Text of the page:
The Frostbite 24

There is a lot to love about walking across the U.S. The adventure. The challenge. The uncertainty. The mental and physical stress to the body. But one of the problems is an obvious one – it takes a while. I have an insatiable adventure itch that needs constant scratching. While my walks across the country make that itch go away for a while, it always comes back with a vengeance.

A mere six months after finishing my third cross-country trek, the itch returned. I scratched it by packing up my old Honda Accord and heading for the East Coast. I spent six weeks on the road and completed a combination road/walking trip. I visited family and friends between the Springs and Washington D.C. Once I hit D.C., I left my car at my Aunt Peg’s house and walked from the Lincoln Memorial to Point Park in Pittsburgh with a backpack. The 342 mile jaunt took 19 days.

During the walk, I had an idea. What if I walked for 24 hours….straight? How far could I go? I was enamored with the idea. It sounded physically daunting, mentally grueling, and sleep depriving. It sounded perfect. And if I liked it, maybe a 24-hour walk every few months would adequately scratch my adventure itch and allow me to pursue some other challenges without walking off the face of the earth for months on end every few years.

On my way back to Colorado, I found a bike path in Eastern Indiana called the Cardinal Greenway. I pitched my tent at a nearby campground, left my vehicle, and prepared to hit the trail.

On October 27th, 2021, I began my first 24-hour walk at 10 AM with the intent to walk at least 60 miles. The first 40 miles went well. But by 2 AM, the walk got hard in a hurry. I began seeing things in the trees. I held an hour-long conversation with my new backpack, Joseph. I was almost positive he answered back a few times. The pain in my feet was excruciating. My back ached. I hobbled around like an arthritic 80-year-old man for the final 10 miles. And then the sun came up. I had a beautiful, soul-cleansing cry as I watched the sun rise over a cornfield.

I took over 130,000 steps and walked 62.4 miles with a 20 pound pack during those 24 hours. I pushed myself harder than I ever had physically, emotionally, mentally, and spiritually. And just like that, I fell in love with 24-hour walks.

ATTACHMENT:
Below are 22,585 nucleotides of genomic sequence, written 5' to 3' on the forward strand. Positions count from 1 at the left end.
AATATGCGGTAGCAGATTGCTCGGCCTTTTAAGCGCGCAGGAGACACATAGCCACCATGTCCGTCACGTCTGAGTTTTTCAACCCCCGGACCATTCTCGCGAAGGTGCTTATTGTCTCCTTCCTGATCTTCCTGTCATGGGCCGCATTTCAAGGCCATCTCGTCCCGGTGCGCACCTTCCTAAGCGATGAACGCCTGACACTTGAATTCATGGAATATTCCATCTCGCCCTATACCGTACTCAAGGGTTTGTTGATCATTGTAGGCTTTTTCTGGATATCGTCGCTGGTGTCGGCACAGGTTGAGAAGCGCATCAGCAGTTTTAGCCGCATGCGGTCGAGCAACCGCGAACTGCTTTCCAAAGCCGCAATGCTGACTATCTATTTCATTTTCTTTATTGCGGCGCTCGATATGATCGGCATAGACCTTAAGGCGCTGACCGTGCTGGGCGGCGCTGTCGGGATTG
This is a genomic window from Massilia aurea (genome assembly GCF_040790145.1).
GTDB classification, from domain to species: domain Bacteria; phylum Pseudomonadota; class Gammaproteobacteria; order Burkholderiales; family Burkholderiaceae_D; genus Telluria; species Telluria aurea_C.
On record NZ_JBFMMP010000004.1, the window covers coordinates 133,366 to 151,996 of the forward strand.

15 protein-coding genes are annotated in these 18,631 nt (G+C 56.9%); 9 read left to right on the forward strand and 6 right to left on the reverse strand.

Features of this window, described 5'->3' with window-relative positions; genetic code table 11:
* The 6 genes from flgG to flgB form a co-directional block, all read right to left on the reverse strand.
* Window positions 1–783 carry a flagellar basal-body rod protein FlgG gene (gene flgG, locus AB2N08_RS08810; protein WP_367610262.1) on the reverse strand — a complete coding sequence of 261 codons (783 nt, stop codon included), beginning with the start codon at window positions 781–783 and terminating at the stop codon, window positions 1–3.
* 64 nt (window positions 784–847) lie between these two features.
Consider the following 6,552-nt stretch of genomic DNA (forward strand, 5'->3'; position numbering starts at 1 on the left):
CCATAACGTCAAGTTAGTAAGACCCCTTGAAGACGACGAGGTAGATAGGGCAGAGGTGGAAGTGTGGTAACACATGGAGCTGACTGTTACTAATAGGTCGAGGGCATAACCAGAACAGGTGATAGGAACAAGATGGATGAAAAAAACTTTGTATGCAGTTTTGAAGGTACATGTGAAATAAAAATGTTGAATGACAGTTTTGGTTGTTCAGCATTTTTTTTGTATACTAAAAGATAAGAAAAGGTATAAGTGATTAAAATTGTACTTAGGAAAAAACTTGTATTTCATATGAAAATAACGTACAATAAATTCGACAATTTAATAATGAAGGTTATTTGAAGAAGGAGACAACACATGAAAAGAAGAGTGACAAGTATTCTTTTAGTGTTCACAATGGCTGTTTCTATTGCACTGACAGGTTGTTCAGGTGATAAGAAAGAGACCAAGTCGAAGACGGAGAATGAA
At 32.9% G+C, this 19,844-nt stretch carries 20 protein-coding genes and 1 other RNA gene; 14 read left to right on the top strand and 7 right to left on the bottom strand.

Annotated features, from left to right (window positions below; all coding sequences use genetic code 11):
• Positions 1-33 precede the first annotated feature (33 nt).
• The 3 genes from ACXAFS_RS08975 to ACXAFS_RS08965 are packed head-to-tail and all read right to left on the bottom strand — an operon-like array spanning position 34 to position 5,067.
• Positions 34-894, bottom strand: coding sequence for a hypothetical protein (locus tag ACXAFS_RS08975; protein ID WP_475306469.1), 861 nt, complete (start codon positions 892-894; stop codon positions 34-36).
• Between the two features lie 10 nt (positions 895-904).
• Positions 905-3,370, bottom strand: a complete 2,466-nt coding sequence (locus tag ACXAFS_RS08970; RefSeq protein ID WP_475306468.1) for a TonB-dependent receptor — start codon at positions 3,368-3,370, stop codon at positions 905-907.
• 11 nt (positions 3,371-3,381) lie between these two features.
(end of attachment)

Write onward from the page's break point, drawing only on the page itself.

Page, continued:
The afternoon after finishing, I had a lengthy conversation with my best friend, Shea, who lives in Windsor, Colorado. Shea is an incredible athlete in his own right. He took first place in his age group at USA Nationals in the triathlon in 2007. He hasn’t competed in years, but runs between 48 and 54 miles every week. Dude can run!

I told him how much I had enjoyed my 24-hour walk, and that it pushed me to the brink, physically, mentally, and emotionally. To my disbelief, he was interested in joining me for one. It’s tough to find someone willing to spend 24 hours straight with me. Let alone someone willing to WALK for the entirety of that 24 hours. We set a tentative date for early January, 2022, to give us ample time to put together a fundraiser and continue training. We decided to call our walk the “Frostbite 24,” considering Colorado is usually cold in January.

Over the next two months, we both trained. Shea continued with his running and started taking 15, 20, and eventually, 30 mile walks. I spent the first five weeks back in Colorado doing yard cleanups four days a week. I only walked 10 miles during a typical eight hour day, but stayed fit by lugging around full bags of leaves and raking.

Planning a walk with another person was a new experience. All of my trips prior to the Frostbite 24 were solo adventures, so I only had myself to answer to. It was enjoyable to discuss the intended route, training, and logistics with someone else for a change!

Shea and I decided to incorporate a fundraiser into our journey. Although I accepted donations during my previous walks, I didn’t fundraise in the traditional sense. Any donations went directly to lodging, gear, and peanut butter. We chose the Larimer County Humane Society as the organization to raise funds for. With their help, we set up a personal page directly through their website and decided on a goal of $1,000. Any money donated went straight to the LCHS. The fundraising effort was a worthwhile and educating one.